CB: Did the advertisers have any red flags with AI?

CE: We asked advertisers, “What do you think the greatest risk is for AI?”  All groups had the same top 2 answers:

  1. Removing personal touch. They were worried that that could erode relationships, and
  2. They were concerned that the same generic info could be used by multiple companies. That’s a version of losing your voice when you start to sound like everybody else.

The middle level marketers were also concerned about inaccurate information, or hallucinations, coming out or AI. The masters were concerned that the AI wouldn’t understand the nuances of their local market.

Again, here’s another opportunity for a media company in a local market to say, “You know that AI might not know about our local market — but guess who does!!?”

CB: Are there verticals which are more quick to adopt AI into their marketing?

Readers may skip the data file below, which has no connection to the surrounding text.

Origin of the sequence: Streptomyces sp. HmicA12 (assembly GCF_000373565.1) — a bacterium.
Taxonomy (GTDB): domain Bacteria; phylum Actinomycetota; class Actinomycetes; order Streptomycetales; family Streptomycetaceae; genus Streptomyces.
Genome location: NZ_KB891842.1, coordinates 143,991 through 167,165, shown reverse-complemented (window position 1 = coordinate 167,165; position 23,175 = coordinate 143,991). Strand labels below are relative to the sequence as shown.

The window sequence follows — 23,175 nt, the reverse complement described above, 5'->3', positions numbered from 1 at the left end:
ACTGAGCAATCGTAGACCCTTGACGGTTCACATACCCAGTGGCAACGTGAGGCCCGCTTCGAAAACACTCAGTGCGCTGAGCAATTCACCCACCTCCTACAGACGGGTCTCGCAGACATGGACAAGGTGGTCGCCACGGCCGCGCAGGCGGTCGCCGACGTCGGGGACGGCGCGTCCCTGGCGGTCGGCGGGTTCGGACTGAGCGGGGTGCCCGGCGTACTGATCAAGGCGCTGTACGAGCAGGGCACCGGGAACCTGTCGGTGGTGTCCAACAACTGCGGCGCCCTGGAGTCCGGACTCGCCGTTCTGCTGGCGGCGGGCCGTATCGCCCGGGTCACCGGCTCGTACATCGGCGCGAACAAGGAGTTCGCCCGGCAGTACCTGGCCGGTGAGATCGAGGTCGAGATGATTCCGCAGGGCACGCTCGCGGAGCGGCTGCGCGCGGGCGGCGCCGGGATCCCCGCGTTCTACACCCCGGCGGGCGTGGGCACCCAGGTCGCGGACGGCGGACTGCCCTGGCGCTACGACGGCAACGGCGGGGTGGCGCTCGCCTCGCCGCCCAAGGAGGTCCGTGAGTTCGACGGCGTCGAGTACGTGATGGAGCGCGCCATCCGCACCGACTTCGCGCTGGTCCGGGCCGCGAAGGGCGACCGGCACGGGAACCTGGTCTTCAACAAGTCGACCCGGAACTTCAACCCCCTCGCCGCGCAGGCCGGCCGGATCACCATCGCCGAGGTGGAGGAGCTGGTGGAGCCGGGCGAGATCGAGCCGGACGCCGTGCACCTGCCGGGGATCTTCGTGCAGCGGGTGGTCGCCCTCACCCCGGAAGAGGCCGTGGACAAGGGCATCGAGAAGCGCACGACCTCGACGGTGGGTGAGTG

CE:  I take local advertisers at their word. The ones who have taken over marketing for themselves are going to use it.  Healthcare, finance, and insurance companies make sense with all their data. Real estate and automotive are already using it.

CB: What are ways local media companies can ensure they remain part of the advertising media mix?

CE:  I step on this soapbox so much because I hear it from the local advertisers. They’ve been telling us for years. What they want from local media is marketing help. That does not they want a big buffet menu of the different ad options.
I’m talking about a transparent, complete marketing plan.  A lot of local media companies aren’t giving that. So then the businesses have got to do it themselves. If that’s their attitude, and here comes AI, what do you think is going to happen?